As Storms Moves Across Texas, 1 Child Dies after Being Swept Away in Floodwaters

HOUSTON  — Storms in Texas brought additional rain Sunday to the already saturated Houston area where hundreds of people have been rescued from flooded homes and roads, while to the north in the Fort Worth area, a child died after being swept away when the car he was traveling in got stuck in floodwaters.

Over the last week, areas near Lake Livingston, located northeast of Houston, have gotten upwards of 23 inches (58 centimeters) of rain, National Weather Service meteorologist Jimmy Fowler said on Sunday afternoon. Meanwhile, he said, areas in northeastern Harris County, the nation’s third-largest county that includes Houston, had a range of 6 inches (15 centimeters) to almost 17 inches (43 centimeters) of rain in that same period.

Scattered showers in the Houston area on Sunday brought light to moderate rainfall, he said.

“With the rainfall that fell overnight plus this morning it just kind of prolonged the river flooding that we were experiencing,” Fowler said.

He said the rain would taper off in the evening, with no heavy rain events expected in the next week or so.


In Johnson County, located south of Fort Worth, a 5-year-old boy died when he was swept away after the vehicle he was riding in became stuck in swift-moving water near the community of Lillian just before 2 a.m. Sunday, an official said.

The child and two adults were trying to get to dry ground when they were swept away, Jamie Moore, the Johnson County Emergency Management director, wrote in a Facebook post.

The two adults were rescued around 5 a.m. and taken to a hospital, while the child was found dead around 7:20 a.m. in the water, Moore said.

Storms brought as 9 inches (23 centimeters) of rain in a span of six to eight hours in some areas from central Texas to the Dallas-Fort Worth area overnight, said National Weather Service meteorologist Matt Stalley. He said the rains washed out some roads west of Waco.


Over the last few days, storms have forced numerous high-water rescues in the Houston area, including some from the rooftops of flooded homes.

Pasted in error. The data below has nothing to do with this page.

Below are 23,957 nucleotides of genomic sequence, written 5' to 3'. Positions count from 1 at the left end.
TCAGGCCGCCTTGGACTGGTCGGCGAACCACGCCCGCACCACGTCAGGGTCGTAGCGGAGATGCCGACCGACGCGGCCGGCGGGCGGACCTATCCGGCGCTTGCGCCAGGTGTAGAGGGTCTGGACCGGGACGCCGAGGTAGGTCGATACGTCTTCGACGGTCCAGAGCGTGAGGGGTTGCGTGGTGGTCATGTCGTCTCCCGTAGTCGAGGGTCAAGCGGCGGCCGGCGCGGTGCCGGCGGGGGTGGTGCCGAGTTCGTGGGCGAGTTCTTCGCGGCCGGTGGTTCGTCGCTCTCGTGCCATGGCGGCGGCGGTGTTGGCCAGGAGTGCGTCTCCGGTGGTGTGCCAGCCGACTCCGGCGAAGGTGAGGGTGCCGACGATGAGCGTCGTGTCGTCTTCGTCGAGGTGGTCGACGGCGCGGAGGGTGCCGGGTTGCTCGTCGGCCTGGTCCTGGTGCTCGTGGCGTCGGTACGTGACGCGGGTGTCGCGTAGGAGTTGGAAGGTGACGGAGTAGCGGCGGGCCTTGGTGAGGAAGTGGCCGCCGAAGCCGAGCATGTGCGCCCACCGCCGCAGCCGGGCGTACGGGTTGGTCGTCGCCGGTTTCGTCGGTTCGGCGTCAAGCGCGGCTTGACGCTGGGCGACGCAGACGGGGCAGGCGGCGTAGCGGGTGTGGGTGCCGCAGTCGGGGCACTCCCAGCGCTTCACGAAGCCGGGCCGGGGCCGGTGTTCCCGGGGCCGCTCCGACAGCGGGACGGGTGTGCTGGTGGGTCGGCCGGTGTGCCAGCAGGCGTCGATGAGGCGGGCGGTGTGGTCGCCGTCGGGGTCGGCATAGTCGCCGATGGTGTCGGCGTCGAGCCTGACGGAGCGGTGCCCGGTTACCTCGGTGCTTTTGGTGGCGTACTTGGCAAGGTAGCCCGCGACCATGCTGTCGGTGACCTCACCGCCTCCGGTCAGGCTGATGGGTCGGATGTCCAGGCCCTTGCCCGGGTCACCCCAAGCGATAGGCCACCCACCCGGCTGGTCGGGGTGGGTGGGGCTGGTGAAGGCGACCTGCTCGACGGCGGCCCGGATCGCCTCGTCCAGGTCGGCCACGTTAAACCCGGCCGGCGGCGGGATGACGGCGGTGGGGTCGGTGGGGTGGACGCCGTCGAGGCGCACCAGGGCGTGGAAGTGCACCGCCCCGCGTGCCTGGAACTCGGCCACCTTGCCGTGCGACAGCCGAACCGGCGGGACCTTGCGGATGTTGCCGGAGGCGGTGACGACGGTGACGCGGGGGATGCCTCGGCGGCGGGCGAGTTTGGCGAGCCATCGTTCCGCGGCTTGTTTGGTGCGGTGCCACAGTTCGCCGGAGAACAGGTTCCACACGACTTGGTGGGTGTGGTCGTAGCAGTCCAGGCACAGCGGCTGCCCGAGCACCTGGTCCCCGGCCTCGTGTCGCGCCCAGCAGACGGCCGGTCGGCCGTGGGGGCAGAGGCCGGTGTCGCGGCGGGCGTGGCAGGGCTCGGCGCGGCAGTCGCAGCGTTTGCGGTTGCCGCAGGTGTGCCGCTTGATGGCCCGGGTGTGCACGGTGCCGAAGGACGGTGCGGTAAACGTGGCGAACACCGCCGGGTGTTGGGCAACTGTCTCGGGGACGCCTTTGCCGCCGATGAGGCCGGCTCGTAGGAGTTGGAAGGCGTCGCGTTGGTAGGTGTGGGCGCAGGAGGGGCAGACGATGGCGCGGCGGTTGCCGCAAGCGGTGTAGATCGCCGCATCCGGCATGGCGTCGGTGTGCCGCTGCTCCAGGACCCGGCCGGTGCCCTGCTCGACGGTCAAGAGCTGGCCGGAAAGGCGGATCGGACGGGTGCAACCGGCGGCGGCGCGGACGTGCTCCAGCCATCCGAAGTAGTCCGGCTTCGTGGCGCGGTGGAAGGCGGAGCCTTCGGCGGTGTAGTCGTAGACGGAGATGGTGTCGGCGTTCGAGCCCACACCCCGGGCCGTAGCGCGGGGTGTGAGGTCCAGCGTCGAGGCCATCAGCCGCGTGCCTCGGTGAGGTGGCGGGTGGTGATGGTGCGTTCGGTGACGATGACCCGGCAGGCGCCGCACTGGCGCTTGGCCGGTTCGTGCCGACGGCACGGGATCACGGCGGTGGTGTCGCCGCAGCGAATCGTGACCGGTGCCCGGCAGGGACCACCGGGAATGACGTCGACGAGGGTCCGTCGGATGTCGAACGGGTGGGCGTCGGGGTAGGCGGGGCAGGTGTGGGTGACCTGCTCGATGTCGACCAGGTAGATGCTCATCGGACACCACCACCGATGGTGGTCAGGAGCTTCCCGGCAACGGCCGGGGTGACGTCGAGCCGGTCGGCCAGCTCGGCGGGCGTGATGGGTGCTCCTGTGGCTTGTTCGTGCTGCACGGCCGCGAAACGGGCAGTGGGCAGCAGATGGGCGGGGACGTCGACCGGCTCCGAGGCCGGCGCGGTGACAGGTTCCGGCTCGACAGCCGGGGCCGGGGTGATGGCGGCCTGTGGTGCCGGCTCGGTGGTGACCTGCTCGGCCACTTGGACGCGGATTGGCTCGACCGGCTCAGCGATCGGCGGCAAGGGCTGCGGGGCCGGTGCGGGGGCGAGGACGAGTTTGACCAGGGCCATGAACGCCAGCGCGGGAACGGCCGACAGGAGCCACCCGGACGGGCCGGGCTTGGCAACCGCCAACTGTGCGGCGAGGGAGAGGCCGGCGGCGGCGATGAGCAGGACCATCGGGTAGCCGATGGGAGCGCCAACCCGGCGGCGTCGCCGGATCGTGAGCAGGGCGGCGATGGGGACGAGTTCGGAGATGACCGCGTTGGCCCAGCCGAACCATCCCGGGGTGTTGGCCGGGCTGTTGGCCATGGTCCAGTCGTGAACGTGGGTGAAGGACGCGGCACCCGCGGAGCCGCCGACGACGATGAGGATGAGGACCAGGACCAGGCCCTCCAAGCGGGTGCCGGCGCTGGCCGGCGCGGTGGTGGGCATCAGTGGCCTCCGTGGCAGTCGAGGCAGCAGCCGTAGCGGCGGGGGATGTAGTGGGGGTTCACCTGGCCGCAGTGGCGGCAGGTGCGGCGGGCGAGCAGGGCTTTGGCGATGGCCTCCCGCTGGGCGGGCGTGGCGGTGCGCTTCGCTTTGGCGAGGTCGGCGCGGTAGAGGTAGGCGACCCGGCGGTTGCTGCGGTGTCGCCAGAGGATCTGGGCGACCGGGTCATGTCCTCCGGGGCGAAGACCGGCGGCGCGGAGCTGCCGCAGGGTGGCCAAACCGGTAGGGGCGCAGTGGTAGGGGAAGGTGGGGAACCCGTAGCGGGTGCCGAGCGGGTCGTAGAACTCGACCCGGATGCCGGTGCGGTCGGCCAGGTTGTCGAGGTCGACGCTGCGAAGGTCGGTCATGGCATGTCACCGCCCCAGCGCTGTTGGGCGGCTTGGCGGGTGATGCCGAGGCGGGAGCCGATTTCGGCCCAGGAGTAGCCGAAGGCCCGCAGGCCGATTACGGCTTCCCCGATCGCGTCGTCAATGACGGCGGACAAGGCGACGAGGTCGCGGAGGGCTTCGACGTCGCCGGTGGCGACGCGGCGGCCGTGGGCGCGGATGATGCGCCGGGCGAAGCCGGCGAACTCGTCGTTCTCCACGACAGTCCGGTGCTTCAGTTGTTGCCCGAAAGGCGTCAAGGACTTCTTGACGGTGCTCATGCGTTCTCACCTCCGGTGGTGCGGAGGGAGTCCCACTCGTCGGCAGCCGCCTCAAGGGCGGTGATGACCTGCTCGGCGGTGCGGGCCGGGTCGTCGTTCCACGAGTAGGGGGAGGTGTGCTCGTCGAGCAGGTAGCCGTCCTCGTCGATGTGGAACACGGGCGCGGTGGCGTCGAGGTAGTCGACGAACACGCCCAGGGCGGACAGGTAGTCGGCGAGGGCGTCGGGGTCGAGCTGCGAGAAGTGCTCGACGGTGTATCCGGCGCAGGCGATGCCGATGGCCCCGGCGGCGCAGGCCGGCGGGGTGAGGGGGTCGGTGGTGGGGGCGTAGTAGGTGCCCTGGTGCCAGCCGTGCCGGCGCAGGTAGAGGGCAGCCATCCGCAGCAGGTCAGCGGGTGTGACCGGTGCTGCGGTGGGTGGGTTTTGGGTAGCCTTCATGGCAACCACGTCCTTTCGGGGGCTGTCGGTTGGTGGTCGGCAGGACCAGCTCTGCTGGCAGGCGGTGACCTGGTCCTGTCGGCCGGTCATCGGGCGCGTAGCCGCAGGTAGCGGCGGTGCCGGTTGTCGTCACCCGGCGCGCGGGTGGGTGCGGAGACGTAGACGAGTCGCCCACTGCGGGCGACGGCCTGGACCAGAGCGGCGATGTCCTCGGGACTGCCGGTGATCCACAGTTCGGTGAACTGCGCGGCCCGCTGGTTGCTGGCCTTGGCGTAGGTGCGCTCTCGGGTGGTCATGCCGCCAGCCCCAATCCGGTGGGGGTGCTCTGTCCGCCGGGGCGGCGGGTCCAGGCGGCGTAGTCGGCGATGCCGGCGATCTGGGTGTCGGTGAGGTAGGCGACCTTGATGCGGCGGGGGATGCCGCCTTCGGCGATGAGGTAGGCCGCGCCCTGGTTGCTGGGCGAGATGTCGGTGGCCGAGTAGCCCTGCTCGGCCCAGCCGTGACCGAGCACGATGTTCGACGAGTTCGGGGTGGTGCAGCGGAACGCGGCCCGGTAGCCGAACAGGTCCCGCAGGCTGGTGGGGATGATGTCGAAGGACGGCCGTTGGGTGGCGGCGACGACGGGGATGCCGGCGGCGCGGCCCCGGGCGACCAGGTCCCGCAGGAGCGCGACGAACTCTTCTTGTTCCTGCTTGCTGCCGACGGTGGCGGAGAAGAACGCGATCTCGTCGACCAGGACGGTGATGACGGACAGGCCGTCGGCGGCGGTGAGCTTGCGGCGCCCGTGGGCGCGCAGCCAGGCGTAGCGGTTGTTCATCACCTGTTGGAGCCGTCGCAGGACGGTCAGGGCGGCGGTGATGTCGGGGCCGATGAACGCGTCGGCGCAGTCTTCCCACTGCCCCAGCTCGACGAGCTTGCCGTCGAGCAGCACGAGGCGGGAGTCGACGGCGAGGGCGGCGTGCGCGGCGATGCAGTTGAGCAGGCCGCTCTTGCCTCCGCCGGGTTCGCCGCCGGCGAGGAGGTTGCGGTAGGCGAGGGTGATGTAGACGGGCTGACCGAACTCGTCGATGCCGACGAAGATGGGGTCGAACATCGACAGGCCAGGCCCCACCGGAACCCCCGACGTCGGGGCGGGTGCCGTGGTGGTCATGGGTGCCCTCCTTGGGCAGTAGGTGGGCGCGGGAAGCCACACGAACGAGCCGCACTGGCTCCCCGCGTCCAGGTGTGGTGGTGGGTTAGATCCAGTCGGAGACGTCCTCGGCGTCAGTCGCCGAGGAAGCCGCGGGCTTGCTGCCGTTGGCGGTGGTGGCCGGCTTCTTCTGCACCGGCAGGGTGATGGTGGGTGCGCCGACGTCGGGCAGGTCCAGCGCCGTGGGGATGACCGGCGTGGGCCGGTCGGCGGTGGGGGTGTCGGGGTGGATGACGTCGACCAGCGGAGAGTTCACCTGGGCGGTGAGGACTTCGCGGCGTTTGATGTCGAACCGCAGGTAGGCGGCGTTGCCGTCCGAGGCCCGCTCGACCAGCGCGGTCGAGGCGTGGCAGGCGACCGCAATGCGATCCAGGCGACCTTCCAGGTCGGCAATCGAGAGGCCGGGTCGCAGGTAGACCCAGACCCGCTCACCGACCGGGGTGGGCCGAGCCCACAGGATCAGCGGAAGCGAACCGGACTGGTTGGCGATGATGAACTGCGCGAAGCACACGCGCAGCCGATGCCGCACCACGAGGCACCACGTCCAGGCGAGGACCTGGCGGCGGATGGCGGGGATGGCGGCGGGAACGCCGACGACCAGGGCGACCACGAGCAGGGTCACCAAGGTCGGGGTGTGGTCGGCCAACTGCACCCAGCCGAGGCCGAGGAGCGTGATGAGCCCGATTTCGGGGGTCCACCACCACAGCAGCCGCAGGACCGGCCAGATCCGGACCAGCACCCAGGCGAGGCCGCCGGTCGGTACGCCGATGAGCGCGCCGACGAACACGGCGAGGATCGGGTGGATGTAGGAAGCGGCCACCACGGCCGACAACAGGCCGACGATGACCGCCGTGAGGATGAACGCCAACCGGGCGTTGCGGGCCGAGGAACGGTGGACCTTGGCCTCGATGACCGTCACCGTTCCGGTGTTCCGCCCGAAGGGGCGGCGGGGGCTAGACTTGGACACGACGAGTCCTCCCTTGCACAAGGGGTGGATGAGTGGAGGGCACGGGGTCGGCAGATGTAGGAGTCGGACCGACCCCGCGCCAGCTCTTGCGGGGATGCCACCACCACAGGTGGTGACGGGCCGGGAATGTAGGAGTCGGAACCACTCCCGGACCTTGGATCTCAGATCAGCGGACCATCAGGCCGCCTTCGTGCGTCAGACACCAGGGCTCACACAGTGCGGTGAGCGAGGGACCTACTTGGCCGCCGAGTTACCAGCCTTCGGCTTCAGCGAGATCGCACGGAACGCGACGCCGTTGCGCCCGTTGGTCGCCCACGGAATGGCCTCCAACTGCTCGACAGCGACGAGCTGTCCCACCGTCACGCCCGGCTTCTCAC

Jeff Lindner, a meteorologist with the Harris County Flood Control District, said Sunday afternoon that “things are improving slowly.”

“We have water going down on our river systems,” said Lindner. The San Jacinto River crested on Saturday, with its east and west forks and main stem below Lake Houston falling from 1 foot (0.30 meters) to 3 feet (0.91 meters) overnight. he said.

Lindner said that so far, Sunday’s additional rain did not seem to be causing any new flooding. He urged people to still be cautious, noting that many areas are still flooded.

“We really need everybody to give it just another day before we feel comfortable that conditions are safe,” Lindner said.

Greg Moss, 68, was staying put in his recreational vehicle on Sunday after leaving his home in the community of Channelview in eastern Harris County near the San Jacinto River. On Saturday, he packed up many of his belongings and left before the road to his home flooded.

“I would be stuck for four days,” Moss said. “So now at least I can go get something to eat.”

Moss moved his belongings and vehicle to a neighbor’s home, where planned to stay until the waters recede. He said Sunday that the floodwaters had already gone down by a couple of feet and that he wasn’t worried his home would flood because it’s located on higher ground.

“It’ll be OK to go in there in the morning,” he said.


Houston is one of the most flood-prone metro areas in the country. The city of more than 2 million people has long experience dealing with devastating weather.

Hurricane Harvey in 2017 dumped historic rainfall that flooded thousands of homes and resulted in more than 60,000 rescues by government personnel across Harris County.

The greater Houston area covers about 10,000 square miles (25,900 square kilometers), a footprint slightly bigger than New Jersey. It is crisscrossed by about 1,700 miles (2,700 kilometers) of channels, creeks and bayous draining into the Gulf of Mexico, about 50 miles (80 kilometers) southeast of downtown.

The system of bayous and reservoirs was built to drain heavy rains, but the engineering initially designed nearly 100 years ago has struggled to keep up with the city’s growth and bigger storms.



Exceptional windstorms that could leave some Houston residents without power for weeks were a once-in-a-generation event and the damage left in their wake is comparable to that caused by a hurricane, meteorologists said Friday.

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